A Time to Say Goodbye

There’s a season for everything

and a time for every matter under the heavens:

a time for giving birth and a time for dying,

a time for planting and a time for uprooting what was planted,

a time for killing and a time for healing,

a time for tearing down and a time for building up,

a time for crying and a time for laughing,

a time for mourning and a time for dancing,

a time for throwing stones and a time for gathering stones,

a time for embracing and a time for avoiding embraces,

a time for searching and a time for losing,

a time for keeping and a time for throwing away,

a time for tearing and a time for repairing,

a time for keeping silent and a time for speaking,

a time for loving and a time for hating,

a time for war and a time for peace.

-Ecclesiastes 3:1-8, CEB translation

Our lives are marked by the changes of the seasons. I don’t mean only winter, summer, spring, and fall. There’s also school and break, work and vacation, childhood, adulthood, parenthood, retirement. There are seasons that are harder to put a name on but that are no less real: seasons of personal growth, of disappointment, of success, of loss. There is, in other words, a season for everything.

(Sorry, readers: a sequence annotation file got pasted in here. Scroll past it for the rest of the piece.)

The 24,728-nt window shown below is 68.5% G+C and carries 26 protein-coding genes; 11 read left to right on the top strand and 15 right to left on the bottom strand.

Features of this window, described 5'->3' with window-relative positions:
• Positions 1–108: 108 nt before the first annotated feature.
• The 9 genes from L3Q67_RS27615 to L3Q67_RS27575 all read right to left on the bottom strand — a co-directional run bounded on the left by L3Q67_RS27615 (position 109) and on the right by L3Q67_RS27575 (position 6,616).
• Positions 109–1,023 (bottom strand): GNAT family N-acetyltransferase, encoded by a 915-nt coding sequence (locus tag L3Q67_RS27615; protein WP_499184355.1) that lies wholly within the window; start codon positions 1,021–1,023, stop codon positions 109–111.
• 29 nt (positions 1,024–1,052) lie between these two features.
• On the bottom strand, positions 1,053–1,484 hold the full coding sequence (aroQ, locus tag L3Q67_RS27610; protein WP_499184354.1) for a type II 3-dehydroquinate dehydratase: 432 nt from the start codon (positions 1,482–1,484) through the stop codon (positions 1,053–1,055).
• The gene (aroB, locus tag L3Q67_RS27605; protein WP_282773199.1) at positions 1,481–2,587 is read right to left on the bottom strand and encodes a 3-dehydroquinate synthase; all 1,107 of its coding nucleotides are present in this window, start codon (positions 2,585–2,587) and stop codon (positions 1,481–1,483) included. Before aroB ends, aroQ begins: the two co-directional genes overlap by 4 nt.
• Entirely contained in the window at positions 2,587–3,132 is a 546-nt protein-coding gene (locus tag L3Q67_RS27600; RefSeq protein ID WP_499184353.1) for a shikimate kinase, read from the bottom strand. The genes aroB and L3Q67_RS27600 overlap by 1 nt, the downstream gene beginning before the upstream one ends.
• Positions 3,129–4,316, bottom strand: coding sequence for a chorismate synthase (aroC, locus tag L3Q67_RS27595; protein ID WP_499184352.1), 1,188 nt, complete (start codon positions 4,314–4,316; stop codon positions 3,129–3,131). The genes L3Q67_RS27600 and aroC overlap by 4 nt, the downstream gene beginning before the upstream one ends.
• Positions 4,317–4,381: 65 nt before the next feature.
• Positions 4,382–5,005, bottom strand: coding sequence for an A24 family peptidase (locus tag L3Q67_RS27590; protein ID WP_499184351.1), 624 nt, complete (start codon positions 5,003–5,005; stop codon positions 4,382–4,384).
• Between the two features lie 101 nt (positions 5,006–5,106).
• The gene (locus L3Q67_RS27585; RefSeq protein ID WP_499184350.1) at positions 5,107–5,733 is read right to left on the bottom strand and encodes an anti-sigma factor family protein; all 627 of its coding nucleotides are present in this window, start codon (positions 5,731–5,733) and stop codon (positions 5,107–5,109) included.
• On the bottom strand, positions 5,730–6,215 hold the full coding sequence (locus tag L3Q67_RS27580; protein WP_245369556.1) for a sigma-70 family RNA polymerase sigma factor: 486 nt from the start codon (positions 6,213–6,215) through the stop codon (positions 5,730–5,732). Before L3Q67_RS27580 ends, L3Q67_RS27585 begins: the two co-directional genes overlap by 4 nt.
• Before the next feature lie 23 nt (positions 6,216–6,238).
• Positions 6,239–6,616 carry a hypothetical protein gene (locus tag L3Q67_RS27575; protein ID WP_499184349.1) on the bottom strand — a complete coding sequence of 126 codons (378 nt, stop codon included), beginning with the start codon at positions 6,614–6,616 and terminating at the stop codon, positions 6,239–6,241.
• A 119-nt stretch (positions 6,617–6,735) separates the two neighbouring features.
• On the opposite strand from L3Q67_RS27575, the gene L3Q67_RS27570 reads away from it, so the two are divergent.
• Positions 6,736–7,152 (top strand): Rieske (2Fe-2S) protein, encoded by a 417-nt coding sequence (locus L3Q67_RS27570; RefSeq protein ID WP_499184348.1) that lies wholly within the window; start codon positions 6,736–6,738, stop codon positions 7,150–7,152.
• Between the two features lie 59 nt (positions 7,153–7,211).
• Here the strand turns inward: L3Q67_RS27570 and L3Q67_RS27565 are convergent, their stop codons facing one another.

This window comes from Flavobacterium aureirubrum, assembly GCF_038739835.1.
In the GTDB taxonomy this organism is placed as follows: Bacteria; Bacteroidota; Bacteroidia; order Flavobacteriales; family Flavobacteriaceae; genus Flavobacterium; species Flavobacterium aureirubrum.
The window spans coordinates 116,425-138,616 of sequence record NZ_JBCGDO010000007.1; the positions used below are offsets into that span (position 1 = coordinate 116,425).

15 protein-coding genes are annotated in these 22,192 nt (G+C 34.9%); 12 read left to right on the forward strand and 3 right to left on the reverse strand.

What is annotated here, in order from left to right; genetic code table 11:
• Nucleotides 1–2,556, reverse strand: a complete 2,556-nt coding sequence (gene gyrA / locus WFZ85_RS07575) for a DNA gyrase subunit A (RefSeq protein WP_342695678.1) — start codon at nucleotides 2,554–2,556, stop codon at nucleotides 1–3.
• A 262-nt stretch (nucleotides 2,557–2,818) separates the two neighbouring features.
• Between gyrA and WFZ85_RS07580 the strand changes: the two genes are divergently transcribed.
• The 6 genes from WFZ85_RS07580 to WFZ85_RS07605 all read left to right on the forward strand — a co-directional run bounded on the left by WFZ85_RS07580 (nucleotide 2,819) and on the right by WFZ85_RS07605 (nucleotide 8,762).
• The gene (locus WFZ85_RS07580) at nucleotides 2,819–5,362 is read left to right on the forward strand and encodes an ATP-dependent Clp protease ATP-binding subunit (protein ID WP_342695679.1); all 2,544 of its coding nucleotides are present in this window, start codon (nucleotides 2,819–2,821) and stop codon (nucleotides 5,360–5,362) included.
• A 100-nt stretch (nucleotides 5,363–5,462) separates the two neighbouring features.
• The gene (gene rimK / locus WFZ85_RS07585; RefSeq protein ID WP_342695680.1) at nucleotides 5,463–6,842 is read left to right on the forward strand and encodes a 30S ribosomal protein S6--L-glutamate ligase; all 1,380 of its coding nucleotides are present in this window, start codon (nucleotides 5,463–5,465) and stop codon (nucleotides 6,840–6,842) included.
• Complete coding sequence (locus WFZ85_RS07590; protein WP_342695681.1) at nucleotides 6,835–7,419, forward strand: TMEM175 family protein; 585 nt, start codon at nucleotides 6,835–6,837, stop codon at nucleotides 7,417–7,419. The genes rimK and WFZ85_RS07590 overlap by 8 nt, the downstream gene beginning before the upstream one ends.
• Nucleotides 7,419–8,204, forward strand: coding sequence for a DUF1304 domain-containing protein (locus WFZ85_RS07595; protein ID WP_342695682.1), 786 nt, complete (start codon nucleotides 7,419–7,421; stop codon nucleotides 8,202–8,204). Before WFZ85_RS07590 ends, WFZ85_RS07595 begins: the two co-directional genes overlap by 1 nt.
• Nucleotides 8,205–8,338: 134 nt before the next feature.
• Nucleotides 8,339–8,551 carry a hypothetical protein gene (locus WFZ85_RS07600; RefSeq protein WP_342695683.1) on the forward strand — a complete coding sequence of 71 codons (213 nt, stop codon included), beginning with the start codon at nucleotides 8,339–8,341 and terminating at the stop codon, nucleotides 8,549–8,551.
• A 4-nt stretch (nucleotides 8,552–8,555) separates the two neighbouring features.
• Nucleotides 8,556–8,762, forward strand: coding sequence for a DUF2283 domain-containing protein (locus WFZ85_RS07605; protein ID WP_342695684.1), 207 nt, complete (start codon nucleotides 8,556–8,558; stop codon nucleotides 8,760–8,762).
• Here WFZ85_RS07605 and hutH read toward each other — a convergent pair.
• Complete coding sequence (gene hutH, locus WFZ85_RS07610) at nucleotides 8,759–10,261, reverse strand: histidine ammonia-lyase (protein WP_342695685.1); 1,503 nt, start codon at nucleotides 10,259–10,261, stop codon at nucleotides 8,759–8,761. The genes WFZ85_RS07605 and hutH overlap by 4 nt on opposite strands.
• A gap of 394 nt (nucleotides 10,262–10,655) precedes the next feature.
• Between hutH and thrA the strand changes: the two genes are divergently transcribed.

This is how it’s been for a long time! We don’t know exactly when Ecclesiastes was written, but we know it’s at least 2200 years old, probably closer to 2500. In a way, it’s rather timeless. We know just as well as the first author that there is a time for silence and a time for speaking, a time for keeping and a time for throwing away, and all the rest. Our lives are full of these changes in season. Now, for Trinity, it is a time for saying goodbye. One day soon, it will be a day to say hello to a new pastor.

Yes, life is and always has been subject to change. In one thing, however, we see that there is no change. In verse 14, the author declares: “I know that whatever God does will last forever; it’s impossible to add to it or take away from it. God has done this so that people are reverent before him.”

Whatever God does lasts forever. God has done some truly amazing things in the years I have been at Trinity, and for the 160 years before I came! Nothing anyone could say or do would diminish God’s accomplishments in the past, or what God will do in future years yet to come. In all this, we humans are filled with awe and reverence for God’s faithfulness. The seasons change; God’s love for us does not.

In closing, I offer two verses of the hymn, “O God Our Help in Ages Past,” as a prayer:

O God, our help in ages past, our hope for years to come, our shelter from the stormy blast, and our eternal home; under the shadow of your throne your saints have dwelt secure. Sufficient is your arm alone, and our defense is sure. Amen.

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